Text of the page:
One United People

The Federalist Papers and the National Idea
Author: Edward Millican
Publisher: University Press of Kentucky
ISBN: 0813161371
Category: Political Science
Page: 280
View: 7561

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The Federalist and the Constitution, whose cause it defended, were created amid the turmoil of political controversy. Alexander Hamilton, James Madison, and John Jay, authors of The Federalist, were not theorists but fervent partisans in a campaign to gain acceptance -- by no means a sure thing at that time -- for the new plan of national government which they themselves had largely shaped. Their essays were immediately popular, were quickly collected and reissued in book form, and soon came to be recognized in America and Europe as a landmark in political theory -- the basic blueprint for the American system of government. In this new, provocative study, Edward Millican argues persuasively that the authors of The Federalist were not merely laying the groundwork for the American system but were setting forth the principles for the creation of a modern nation-state. He defends this thesis through a systematic analysis of the entire body of The Federalist, taking up each essay and showing how its contents relate to the idea of nationalism. Millican is one of few critics to examine the essays in this thoroughgoing fashion. He concludes that they do not constitute an apologia for states' rights, nor do they establish a passive government that would protect the rich and the privileged. In advancing these ideas, he takes decided issue with many scholars and commentators, including Ronald Reagan and the New Federalists. In One United People, Edward Millican puts forth one of the clearest and ablest expositions of The Federalist now in print. His vigorous advocacy of the theme of nationalism is bound to be controversial. But his reading of this classic of political theory will be one that future commentators must account for.

The Florida State Constitution

A Reference Guide
Author: Talbot D'Alemberte
Publisher: Greenwood Publishing Group
ISBN: N.A
Category: Law
Page: 204
View: 726

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The first available single-volume work on the Florida constitution, the book offers an overview of the large concepts of constitutional law in that state, and will help guide students, lawyers, and citizens to more extensive treatments of special and complex subjects.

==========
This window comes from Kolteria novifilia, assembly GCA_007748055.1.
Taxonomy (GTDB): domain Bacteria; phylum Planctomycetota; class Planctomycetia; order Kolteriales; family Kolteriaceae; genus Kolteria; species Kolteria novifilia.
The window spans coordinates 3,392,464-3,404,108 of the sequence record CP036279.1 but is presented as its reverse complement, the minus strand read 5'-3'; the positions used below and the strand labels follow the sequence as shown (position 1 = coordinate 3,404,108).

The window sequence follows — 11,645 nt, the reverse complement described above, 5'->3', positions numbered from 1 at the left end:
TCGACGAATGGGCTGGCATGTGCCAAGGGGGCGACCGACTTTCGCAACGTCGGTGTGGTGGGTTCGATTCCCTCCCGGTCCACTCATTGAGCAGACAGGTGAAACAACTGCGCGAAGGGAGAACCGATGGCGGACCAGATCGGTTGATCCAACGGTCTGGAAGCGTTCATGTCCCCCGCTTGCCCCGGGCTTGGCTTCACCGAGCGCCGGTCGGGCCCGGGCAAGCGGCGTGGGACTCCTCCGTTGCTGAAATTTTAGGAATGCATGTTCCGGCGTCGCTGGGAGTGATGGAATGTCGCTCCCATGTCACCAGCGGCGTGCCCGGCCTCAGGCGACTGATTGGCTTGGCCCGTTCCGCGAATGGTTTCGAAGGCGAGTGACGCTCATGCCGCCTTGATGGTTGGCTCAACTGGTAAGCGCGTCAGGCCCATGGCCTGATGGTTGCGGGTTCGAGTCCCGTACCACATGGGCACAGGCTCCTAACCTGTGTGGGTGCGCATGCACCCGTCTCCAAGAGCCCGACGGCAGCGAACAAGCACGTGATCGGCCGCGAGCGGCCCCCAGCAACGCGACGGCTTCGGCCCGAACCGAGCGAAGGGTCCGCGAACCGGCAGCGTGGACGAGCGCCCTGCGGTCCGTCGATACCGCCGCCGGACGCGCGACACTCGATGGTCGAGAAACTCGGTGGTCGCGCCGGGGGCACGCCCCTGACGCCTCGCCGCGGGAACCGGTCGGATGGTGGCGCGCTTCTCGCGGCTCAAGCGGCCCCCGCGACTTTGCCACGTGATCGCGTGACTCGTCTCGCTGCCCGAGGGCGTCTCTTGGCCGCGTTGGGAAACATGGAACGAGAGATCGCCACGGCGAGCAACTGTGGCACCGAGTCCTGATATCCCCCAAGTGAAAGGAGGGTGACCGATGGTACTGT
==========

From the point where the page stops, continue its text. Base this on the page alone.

The Doctrine of Judicial Review

Its Legal and Historical Basis and Other Essays
Author: Edward S. Corwin
Publisher: Transaction Publishers
ISBN: 1412854210
Category: Law
Page: 172
View: 5994

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This book, first published in 1914, contains five historical essays. Three of them are on the concept of judicial review, which is defined as the power of a court to review and invalidate unlawful acts by the legislative and executive branches of government. One chapter addresses the historical controversy over states’ rights. Another concerns the Pelatiah Webster Myth—the notion that the US Constitution was the work of a single person. In "Marbury v. Madison and the Doctrine of Judicial Review," Edward S. Corwin analyzes the legal source of the power of the Supreme Court to review acts of Congress. "We, the People" examines the rights of states in relation to secession and nullification. "The Pelatiah Webster Myth" demolishes Hannis Taylor’s thesis that Webster was the "secret" author of the constitution. "The Dred Scott Decision" considers Chief Justice Taney’s argument concerning Scott’s title to citizenship under the Constitution. "Some Possibilities in the Way of Treaty-Making" discusses how the US Constitution relates to international treaties. Matthew J. Franck’s new introduction to this centennial edition situates Corwin’s career in the history of judicial review both as a concept and as a political reality.